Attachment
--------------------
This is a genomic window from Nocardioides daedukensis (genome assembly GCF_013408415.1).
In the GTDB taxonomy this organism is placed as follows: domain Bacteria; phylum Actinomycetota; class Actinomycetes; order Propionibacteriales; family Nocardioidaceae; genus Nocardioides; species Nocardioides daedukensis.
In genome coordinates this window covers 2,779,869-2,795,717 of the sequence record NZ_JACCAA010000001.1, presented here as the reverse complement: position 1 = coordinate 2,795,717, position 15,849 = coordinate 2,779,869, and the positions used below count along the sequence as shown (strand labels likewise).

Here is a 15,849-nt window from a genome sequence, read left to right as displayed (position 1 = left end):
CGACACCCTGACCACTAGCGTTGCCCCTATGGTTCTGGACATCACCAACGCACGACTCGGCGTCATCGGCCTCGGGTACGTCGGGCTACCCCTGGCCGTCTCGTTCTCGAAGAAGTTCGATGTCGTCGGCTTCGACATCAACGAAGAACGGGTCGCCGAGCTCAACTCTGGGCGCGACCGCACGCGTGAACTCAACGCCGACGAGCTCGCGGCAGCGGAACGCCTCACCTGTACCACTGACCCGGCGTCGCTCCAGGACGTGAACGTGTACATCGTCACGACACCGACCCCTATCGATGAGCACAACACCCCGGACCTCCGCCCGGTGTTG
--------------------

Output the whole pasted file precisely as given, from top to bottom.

This is a genomic window from Nocardioides daedukensis (genome assembly GCF_013408415.1).
In the GTDB taxonomy this organism is placed as follows: domain Bacteria; phylum Actinomycetota; class Actinomycetes; order Propionibacteriales; family Nocardioidaceae; genus Nocardioides; species Nocardioides daedukensis.
In genome coordinates this window covers 2,779,869-2,795,717 of the sequence record NZ_JACCAA010000001.1, presented here as the reverse complement: position 1 = coordinate 2,795,717, position 15,849 = coordinate 2,779,869, and the positions used below count along the sequence as shown (strand labels likewise).

Here is a 15,849-nt window from a genome sequence, read left to right as displayed (position 1 = left end):
CGACACCCTGACCACTAGCGTTGCCCCTATGGTTCTGGACATCACCAACGCACGACTCGGCGTCATCGGCCTCGGGTACGTCGGGCTACCCCTGGCCGTCTCGTTCTCGAAGAAGTTCGATGTCGTCGGCTTCGACATCAACGAAGAACGGGTCGCCGAGCTCAACTCTGGGCGCGACCGCACGCGTGAACTCAACGCCGACGAGCTCGCGGCAGCGGAACGCCTCACCTGTACCACTGACCCGGCGTCGCTCCAGGACGTGAACGTGTACATCGTCACGACACCGACCCCTATCGATGAGCACAACACCCCGGACCTCCGCCCGGTGTTG